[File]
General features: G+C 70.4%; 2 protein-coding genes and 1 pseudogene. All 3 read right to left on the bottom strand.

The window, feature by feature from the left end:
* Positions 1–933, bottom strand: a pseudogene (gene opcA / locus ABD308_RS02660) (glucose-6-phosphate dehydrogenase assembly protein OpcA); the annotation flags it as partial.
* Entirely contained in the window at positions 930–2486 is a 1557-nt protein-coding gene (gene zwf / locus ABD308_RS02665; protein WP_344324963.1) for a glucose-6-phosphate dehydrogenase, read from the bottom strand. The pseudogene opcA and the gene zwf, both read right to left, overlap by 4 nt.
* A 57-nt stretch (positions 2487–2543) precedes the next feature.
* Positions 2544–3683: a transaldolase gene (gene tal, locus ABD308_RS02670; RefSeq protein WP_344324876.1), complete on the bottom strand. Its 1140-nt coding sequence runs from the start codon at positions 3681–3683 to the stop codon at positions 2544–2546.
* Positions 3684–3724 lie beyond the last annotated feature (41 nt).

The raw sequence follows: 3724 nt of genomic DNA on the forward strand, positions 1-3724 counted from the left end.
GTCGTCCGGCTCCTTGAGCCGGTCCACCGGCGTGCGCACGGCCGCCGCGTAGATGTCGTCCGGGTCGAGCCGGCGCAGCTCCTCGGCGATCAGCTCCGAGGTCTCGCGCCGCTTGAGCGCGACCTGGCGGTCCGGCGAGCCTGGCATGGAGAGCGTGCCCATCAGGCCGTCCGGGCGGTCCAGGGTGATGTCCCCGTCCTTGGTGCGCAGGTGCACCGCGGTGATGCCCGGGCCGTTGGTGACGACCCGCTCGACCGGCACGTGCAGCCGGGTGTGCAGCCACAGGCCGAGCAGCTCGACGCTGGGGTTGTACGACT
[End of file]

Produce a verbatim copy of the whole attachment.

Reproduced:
General features: G+C 70.4%; 2 protein-coding genes and 1 pseudogene. All 3 read right to left on the bottom strand.

The window, feature by feature from the left end:
* Positions 1–933, bottom strand: a pseudogene (gene opcA / locus ABD308_RS02660) (glucose-6-phosphate dehydrogenase assembly protein OpcA); the annotation flags it as partial.
* Entirely contained in the window at positions 930–2486 is a 1557-nt protein-coding gene (gene zwf / locus ABD308_RS02665; protein WP_344324963.1) for a glucose-6-phosphate dehydrogenase, read from the bottom strand. The pseudogene opcA and the gene zwf, both read right to left, overlap by 4 nt.
* A 57-nt stretch (positions 2487–2543) precedes the next feature.
* Positions 2544–3683: a transaldolase gene (gene tal, locus ABD308_RS02670; RefSeq protein WP_344324876.1), complete on the bottom strand. Its 1140-nt coding sequence runs from the start codon at positions 3681–3683 to the stop codon at positions 2544–2546.
* Positions 3684–3724 lie beyond the last annotated feature (41 nt).

The raw sequence follows: 3724 nt of genomic DNA on the forward strand, positions 1-3724 counted from the left end.
GTCGTCCGGCTCCTTGAGCCGGTCCACCGGCGTGCGCACGGCCGCCGCGTAGATGTCGTCCGGGTCGAGCCGGCGCAGCTCCTCGGCGATCAGCTCCGAGGTCTCGCGCCGCTTGAGCGCGACCTGGCGGTCCGGCGAGCCTGGCATGGAGAGCGTGCCCATCAGGCCGTCCGGGCGGTCCAGGGTGATGTCCCCGTCCTTGGTGCGCAGGTGCACCGCGGTGATGCCCGGGCCGTTGGTGACGACCCGCTCGACCGGCACGTGCAGCCGGGTGTGCAGCCACAGGCCGAGCAGCTCGACGCTGGGGTTGTACGACT